Microsoft wants to bridge the super resolution gap

That was mighty fine of them to do that

MajorLinux - Editor-in-chief

When it comes to getting the best graphics performance out of games, there have always been a number of choices. Unfortunately, some come with vendor lock-in while others just don’t give you what you want. Microsoft has decided to step into the ring and give everyone the what it thinks is the best solution.

Lately, Microsoft has been developing a new API that should make implementing super-resolution much easier. It is being called DirectSR and was worked on alongside Nvidia, AMD, and Intel, each with their own methods.

What this will allow developers to do is make one API call to get the appropriate implementation of super-resolution instead of having to make three different ones. The current approach makes things a bit difficult. Nvidia has DLSS which is only available for Nvidia graphics cards. AMD has FSR which can be used by all graphics cards, but isn’t as good as DLSS. Intel also has its own method, XeSS, which works best on Intel cards but can work on others.

DirectSR is the missing link developers have been waiting for when approaching SR integration, providing a smoother, more efficient experience tht scales across hardware.”

Microsoft program manager Joshua Tucker

For those who do not know, super-resolution is a technology that boosts samples a game at a lower resolution. It then takes that resolution and upscales it using machine learning and other techniques. This helps a game look phenomenal without much more GPU power being used to render the scene. It essentially plays a game at 720p and upscales it to look almost distinguishable from native 4K.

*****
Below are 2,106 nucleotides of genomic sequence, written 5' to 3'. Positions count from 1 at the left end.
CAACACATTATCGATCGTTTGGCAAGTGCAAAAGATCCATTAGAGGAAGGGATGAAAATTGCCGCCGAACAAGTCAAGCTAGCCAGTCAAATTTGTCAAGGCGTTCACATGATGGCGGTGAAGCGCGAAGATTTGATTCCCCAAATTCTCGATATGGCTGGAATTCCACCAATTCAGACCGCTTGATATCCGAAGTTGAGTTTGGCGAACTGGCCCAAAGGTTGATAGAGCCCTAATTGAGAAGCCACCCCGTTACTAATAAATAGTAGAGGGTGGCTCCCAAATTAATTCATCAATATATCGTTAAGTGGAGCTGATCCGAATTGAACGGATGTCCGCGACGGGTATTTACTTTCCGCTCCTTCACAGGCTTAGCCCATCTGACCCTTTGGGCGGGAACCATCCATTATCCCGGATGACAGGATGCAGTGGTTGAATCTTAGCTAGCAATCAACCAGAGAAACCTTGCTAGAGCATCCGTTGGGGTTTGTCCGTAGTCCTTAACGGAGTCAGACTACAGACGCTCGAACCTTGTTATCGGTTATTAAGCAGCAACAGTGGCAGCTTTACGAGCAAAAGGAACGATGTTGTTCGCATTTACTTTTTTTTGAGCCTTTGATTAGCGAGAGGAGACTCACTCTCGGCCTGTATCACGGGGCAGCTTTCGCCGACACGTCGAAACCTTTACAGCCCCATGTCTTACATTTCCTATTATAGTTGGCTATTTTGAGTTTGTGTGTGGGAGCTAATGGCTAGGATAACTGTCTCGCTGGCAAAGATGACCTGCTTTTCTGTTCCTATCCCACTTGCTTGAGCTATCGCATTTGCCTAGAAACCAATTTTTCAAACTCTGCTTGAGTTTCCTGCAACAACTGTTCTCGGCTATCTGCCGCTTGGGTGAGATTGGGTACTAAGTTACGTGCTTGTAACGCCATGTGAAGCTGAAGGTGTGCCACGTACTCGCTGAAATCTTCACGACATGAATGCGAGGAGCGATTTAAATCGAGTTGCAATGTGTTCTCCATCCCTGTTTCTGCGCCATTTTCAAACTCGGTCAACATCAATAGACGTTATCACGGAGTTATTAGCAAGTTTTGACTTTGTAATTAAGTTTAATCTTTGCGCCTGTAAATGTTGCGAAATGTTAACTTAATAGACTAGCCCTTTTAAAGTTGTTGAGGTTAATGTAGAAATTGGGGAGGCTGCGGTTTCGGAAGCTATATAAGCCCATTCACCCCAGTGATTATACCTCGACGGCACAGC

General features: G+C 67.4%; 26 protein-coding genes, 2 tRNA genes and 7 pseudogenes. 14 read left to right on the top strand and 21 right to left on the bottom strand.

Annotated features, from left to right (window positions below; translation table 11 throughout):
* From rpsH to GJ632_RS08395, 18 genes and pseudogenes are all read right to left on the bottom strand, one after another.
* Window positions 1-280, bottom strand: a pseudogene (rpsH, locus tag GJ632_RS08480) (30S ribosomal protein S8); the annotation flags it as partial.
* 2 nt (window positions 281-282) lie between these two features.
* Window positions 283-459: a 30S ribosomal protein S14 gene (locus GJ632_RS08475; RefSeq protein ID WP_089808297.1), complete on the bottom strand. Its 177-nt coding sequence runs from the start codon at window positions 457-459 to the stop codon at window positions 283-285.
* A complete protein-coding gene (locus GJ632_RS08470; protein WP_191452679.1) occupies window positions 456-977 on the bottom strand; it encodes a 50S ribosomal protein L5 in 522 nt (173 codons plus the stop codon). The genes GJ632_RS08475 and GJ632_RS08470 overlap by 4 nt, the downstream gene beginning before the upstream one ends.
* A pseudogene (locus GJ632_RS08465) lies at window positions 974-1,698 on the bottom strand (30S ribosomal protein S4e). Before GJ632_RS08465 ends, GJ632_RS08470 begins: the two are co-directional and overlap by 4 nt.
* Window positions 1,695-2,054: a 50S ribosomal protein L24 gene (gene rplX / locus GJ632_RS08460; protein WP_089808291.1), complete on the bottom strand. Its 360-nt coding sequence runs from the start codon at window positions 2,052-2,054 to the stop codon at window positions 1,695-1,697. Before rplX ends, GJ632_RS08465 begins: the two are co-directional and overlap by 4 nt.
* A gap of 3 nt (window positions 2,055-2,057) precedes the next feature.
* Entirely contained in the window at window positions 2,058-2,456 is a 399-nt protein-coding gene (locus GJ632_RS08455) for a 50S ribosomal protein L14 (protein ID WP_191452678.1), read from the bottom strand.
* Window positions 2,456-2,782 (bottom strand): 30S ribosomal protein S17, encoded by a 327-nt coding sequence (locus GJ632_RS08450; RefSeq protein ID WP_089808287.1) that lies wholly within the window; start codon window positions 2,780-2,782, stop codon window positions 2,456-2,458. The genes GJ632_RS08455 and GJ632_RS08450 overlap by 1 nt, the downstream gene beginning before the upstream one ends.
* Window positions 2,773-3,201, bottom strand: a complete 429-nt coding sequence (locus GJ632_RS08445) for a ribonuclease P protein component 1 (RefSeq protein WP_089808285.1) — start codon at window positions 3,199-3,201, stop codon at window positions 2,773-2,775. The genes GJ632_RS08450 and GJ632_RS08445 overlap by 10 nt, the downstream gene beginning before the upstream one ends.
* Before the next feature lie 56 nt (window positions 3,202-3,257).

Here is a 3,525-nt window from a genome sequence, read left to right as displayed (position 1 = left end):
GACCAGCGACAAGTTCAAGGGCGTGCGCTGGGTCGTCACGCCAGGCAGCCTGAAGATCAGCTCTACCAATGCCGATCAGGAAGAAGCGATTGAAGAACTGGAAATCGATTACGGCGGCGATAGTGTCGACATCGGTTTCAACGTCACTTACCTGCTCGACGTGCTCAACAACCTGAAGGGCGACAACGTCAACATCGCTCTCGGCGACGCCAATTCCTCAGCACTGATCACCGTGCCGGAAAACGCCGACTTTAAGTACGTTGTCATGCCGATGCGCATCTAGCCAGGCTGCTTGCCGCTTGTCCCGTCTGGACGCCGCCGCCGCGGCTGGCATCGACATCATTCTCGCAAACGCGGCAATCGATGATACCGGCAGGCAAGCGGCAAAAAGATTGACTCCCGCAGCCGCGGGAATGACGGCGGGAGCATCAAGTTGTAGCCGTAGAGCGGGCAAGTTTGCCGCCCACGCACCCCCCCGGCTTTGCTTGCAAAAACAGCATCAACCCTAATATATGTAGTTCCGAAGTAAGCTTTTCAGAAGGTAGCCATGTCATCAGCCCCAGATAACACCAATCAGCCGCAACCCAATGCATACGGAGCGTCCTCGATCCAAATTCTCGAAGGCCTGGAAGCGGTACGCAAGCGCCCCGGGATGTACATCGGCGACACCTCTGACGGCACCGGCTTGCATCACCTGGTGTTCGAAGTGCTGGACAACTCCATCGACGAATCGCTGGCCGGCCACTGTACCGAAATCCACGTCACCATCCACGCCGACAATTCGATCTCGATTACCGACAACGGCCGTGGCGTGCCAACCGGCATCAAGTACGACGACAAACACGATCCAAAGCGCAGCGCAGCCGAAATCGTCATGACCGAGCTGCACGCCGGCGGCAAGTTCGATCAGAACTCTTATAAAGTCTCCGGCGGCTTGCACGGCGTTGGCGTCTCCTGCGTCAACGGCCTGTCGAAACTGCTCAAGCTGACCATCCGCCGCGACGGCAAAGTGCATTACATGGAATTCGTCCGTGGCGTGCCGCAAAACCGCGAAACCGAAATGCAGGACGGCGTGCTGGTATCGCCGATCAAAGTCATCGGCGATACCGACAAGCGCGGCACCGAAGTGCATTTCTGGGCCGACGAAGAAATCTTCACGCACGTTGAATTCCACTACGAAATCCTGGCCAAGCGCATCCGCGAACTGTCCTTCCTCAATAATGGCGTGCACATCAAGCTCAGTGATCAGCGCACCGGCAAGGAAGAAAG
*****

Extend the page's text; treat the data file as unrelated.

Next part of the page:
If Microsoft can pull this off, developers wouldn’t need to make sure all super-resolution options are available. They just need to plug into DirectSR and all the heavy lifting will be done for them.

Pretty sweet idea, Microsoft!

Source: Engadget

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By MajorLinux Editor-in-chief
Marcus Summers is a Linux system administrator by trade. He has been working with Linux for nearly 15 years and has become a fan of open source ideals. He self identifies as a socialist and believes that the world's information should be free for all.
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